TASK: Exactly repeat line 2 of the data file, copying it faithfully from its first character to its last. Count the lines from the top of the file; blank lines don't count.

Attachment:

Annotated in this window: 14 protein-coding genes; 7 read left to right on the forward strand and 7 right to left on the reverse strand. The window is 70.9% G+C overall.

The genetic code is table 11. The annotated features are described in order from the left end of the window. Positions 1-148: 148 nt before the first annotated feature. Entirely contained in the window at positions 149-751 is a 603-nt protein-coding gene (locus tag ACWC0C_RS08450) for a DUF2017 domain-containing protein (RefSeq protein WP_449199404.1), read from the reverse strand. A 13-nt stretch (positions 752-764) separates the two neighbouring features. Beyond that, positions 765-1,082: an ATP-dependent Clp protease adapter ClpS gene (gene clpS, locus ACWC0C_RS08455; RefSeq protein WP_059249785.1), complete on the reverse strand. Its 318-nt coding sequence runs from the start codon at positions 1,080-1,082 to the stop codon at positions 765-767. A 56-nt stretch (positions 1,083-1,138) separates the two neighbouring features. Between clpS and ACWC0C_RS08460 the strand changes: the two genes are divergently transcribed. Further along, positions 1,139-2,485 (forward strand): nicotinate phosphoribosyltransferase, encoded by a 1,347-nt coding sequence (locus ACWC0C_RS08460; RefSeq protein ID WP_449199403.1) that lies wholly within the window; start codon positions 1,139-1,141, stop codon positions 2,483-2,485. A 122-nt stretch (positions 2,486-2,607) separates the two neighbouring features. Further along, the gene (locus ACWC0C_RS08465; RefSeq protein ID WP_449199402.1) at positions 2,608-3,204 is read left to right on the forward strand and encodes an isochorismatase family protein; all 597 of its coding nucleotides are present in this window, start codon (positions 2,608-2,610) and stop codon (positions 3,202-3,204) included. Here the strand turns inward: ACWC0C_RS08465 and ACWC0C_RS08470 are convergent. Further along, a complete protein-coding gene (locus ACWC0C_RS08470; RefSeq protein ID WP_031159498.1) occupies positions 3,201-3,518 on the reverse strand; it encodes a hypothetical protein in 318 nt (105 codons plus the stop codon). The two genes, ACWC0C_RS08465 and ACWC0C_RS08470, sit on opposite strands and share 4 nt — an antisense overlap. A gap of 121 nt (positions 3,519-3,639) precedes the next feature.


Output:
The genetic code is table 11. The annotated features are described in order from the left end of the window. Positions 1-148: 148 nt before the first annotated feature. Entirely contained in the window at positions 149-751 is a 603-nt protein-coding gene (locus tag ACWC0C_RS08450) for a DUF2017 domain-containing protein (RefSeq protein WP_449199404.1), read from the reverse strand. A 13-nt stretch (positions 752-764) separates the two neighbouring features. Beyond that, positions 765-1,082: an ATP-dependent Clp protease adapter ClpS gene (gene clpS, locus ACWC0C_RS08455; RefSeq protein WP_059249785.1), complete on the reverse strand. Its 318-nt coding sequence runs from the start codon at positions 1,080-1,082 to the stop codon at positions 765-767. A 56-nt stretch (positions 1,083-1,138) separates the two neighbouring features. Between clpS and ACWC0C_RS08460 the strand changes: the two genes are divergently transcribed. Further along, positions 1,139-2,485 (forward strand): nicotinate phosphoribosyltransferase, encoded by a 1,347-nt coding sequence (locus ACWC0C_RS08460; RefSeq protein ID WP_449199403.1) that lies wholly within the window; start codon positions 1,139-1,141, stop codon positions 2,483-2,485. A 122-nt stretch (positions 2,486-2,607) separates the two neighbouring features. Further along, the gene (locus ACWC0C_RS08465; RefSeq protein ID WP_449199402.1) at positions 2,608-3,204 is read left to right on the forward strand and encodes an isochorismatase family protein; all 597 of its coding nucleotides are present in this window, start codon (positions 2,608-2,610) and stop codon (positions 3,202-3,204) included. Here the strand turns inward: ACWC0C_RS08465 and ACWC0C_RS08470 are convergent. Further along, a complete protein-coding gene (locus ACWC0C_RS08470; RefSeq protein ID WP_031159498.1) occupies positions 3,201-3,518 on the reverse strand; it encodes a hypothetical protein in 318 nt (105 codons plus the stop codon). The two genes, ACWC0C_RS08465 and ACWC0C_RS08470, sit on opposite strands and share 4 nt — an antisense overlap. A gap of 121 nt (positions 3,519-3,639) precedes the next feature.